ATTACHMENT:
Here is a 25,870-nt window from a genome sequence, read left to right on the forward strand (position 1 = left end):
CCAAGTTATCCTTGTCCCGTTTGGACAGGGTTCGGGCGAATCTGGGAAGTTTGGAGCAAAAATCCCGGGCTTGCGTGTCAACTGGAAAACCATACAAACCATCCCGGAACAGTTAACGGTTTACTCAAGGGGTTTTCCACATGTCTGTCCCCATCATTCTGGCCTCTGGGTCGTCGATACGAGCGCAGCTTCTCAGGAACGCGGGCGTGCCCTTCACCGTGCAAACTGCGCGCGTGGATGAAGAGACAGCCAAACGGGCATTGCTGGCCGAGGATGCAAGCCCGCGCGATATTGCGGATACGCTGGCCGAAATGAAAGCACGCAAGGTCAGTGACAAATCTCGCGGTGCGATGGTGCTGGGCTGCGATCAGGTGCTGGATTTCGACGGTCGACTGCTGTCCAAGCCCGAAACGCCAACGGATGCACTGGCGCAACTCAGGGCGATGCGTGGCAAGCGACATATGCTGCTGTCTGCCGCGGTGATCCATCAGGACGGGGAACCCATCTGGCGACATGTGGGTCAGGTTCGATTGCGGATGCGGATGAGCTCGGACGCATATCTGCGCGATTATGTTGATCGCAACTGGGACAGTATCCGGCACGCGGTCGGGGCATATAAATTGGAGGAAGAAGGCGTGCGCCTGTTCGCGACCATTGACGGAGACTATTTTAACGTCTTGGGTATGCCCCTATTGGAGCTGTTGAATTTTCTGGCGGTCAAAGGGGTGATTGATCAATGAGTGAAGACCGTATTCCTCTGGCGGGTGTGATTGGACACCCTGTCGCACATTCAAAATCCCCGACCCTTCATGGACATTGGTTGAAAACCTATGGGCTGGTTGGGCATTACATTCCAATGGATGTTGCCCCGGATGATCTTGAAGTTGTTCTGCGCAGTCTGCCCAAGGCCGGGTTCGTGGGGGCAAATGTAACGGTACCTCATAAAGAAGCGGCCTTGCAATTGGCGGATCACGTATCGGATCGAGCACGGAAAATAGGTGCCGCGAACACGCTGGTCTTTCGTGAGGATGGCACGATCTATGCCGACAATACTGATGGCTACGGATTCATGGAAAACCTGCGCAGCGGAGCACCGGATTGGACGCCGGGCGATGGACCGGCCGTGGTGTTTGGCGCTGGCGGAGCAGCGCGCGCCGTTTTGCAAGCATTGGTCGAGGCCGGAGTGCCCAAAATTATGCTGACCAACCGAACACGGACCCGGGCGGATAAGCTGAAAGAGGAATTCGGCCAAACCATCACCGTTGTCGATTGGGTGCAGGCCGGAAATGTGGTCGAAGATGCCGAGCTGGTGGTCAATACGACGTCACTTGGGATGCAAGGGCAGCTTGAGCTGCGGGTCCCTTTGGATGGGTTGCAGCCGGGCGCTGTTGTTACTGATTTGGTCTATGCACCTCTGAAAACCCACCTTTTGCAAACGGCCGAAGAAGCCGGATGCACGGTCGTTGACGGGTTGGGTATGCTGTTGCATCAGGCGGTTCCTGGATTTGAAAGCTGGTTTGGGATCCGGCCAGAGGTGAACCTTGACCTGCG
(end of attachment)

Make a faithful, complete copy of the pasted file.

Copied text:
Here is a 25,870-nt window from a genome sequence, read left to right on the forward strand (position 1 = left end):
CCAAGTTATCCTTGTCCCGTTTGGACAGGGTTCGGGCGAATCTGGGAAGTTTGGAGCAAAAATCCCGGGCTTGCGTGTCAACTGGAAAACCATACAAACCATCCCGGAACAGTTAACGGTTTACTCAAGGGGTTTTCCACATGTCTGTCCCCATCATTCTGGCCTCTGGGTCGTCGATACGAGCGCAGCTTCTCAGGAACGCGGGCGTGCCCTTCACCGTGCAAACTGCGCGCGTGGATGAAGAGACAGCCAAACGGGCATTGCTGGCCGAGGATGCAAGCCCGCGCGATATTGCGGATACGCTGGCCGAAATGAAAGCACGCAAGGTCAGTGACAAATCTCGCGGTGCGATGGTGCTGGGCTGCGATCAGGTGCTGGATTTCGACGGTCGACTGCTGTCCAAGCCCGAAACGCCAACGGATGCACTGGCGCAACTCAGGGCGATGCGTGGCAAGCGACATATGCTGCTGTCTGCCGCGGTGATCCATCAGGACGGGGAACCCATCTGGCGACATGTGGGTCAGGTTCGATTGCGGATGCGGATGAGCTCGGACGCATATCTGCGCGATTATGTTGATCGCAACTGGGACAGTATCCGGCACGCGGTCGGGGCATATAAATTGGAGGAAGAAGGCGTGCGCCTGTTCGCGACCATTGACGGAGACTATTTTAACGTCTTGGGTATGCCCCTATTGGAGCTGTTGAATTTTCTGGCGGTCAAAGGGGTGATTGATCAATGAGTGAAGACCGTATTCCTCTGGCGGGTGTGATTGGACACCCTGTCGCACATTCAAAATCCCCGACCCTTCATGGACATTGGTTGAAAACCTATGGGCTGGTTGGGCATTACATTCCAATGGATGTTGCCCCGGATGATCTTGAAGTTGTTCTGCGCAGTCTGCCCAAGGCCGGGTTCGTGGGGGCAAATGTAACGGTACCTCATAAAGAAGCGGCCTTGCAATTGGCGGATCACGTATCGGATCGAGCACGGAAAATAGGTGCCGCGAACACGCTGGTCTTTCGTGAGGATGGCACGATCTATGCCGACAATACTGATGGCTACGGATTCATGGAAAACCTGCGCAGCGGAGCACCGGATTGGACGCCGGGCGATGGACCGGCCGTGGTGTTTGGCGCTGGCGGAGCAGCGCGCGCCGTTTTGCAAGCATTGGTCGAGGCCGGAGTGCCCAAAATTATGCTGACCAACCGAACACGGACCCGGGCGGATAAGCTGAAAGAGGAATTCGGCCAAACCATCACCGTTGTCGATTGGGTGCAGGCCGGAAATGTGGTCGAAGATGCCGAGCTGGTGGTCAATACGACGTCACTTGGGATGCAAGGGCAGCTTGAGCTGCGGGTCCCTTTGGATGGGTTGCAGCCGGGCGCTGTTGTTACTGATTTGGTCTATGCACCTCTGAAAACCCACCTTTTGCAAACGGCCGAAGAAGCCGGATGCACGGTCGTTGACGGGTTGGGTATGCTGTTGCATCAGGCGGTTCCTGGATTTGAAAGCTGGTTTGGGATCCGGCCAGAGGTGAACCTTGACCTGCG